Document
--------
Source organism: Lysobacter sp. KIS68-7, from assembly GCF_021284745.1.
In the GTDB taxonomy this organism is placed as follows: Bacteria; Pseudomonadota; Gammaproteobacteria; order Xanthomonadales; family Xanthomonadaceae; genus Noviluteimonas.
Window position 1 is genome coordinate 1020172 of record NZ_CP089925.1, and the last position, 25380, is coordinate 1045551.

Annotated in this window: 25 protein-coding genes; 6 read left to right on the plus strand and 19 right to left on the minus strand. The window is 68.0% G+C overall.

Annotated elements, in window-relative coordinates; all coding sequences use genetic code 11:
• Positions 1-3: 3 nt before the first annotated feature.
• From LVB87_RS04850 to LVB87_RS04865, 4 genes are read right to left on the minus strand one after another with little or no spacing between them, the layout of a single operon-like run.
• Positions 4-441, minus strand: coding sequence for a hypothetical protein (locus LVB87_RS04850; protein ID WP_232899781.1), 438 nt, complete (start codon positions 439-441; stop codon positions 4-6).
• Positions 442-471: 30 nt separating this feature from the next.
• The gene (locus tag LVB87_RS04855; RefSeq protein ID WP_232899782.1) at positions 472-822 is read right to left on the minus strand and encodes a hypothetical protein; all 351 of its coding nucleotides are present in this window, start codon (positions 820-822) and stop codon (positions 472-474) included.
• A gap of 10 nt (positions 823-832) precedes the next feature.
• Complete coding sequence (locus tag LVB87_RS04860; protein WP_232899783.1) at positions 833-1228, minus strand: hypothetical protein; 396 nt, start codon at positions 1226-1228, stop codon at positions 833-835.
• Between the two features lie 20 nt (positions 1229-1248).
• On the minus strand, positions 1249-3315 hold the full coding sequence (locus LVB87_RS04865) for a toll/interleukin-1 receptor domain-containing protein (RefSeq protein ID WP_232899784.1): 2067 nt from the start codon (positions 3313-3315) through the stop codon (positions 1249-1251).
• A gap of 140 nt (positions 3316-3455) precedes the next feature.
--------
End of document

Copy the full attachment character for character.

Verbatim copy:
Source organism: Lysobacter sp. KIS68-7, from assembly GCF_021284745.1.
In the GTDB taxonomy this organism is placed as follows: Bacteria; Pseudomonadota; Gammaproteobacteria; order Xanthomonadales; family Xanthomonadaceae; genus Noviluteimonas.
Window position 1 is genome coordinate 1020172 of record NZ_CP089925.1, and the last position, 25380, is coordinate 1045551.

Annotated in this window: 25 protein-coding genes; 6 read left to right on the plus strand and 19 right to left on the minus strand. The window is 68.0% G+C overall.

Annotated elements, in window-relative coordinates; all coding sequences use genetic code 11:
• Positions 1-3: 3 nt before the first annotated feature.
• From LVB87_RS04850 to LVB87_RS04865, 4 genes are read right to left on the minus strand one after another with little or no spacing between them, the layout of a single operon-like run.
• Positions 4-441, minus strand: coding sequence for a hypothetical protein (locus LVB87_RS04850; protein ID WP_232899781.1), 438 nt, complete (start codon positions 439-441; stop codon positions 4-6).
• Positions 442-471: 30 nt separating this feature from the next.
• The gene (locus tag LVB87_RS04855; RefSeq protein ID WP_232899782.1) at positions 472-822 is read right to left on the minus strand and encodes a hypothetical protein; all 351 of its coding nucleotides are present in this window, start codon (positions 820-822) and stop codon (positions 472-474) included.
• A gap of 10 nt (positions 823-832) precedes the next feature.
• Complete coding sequence (locus tag LVB87_RS04860; protein WP_232899783.1) at positions 833-1228, minus strand: hypothetical protein; 396 nt, start codon at positions 1226-1228, stop codon at positions 833-835.
• Between the two features lie 20 nt (positions 1229-1248).
• On the minus strand, positions 1249-3315 hold the full coding sequence (locus LVB87_RS04865) for a toll/interleukin-1 receptor domain-containing protein (RefSeq protein ID WP_232899784.1): 2067 nt from the start codon (positions 3313-3315) through the stop codon (positions 1249-1251).
• A gap of 140 nt (positions 3316-3455) precedes the next feature.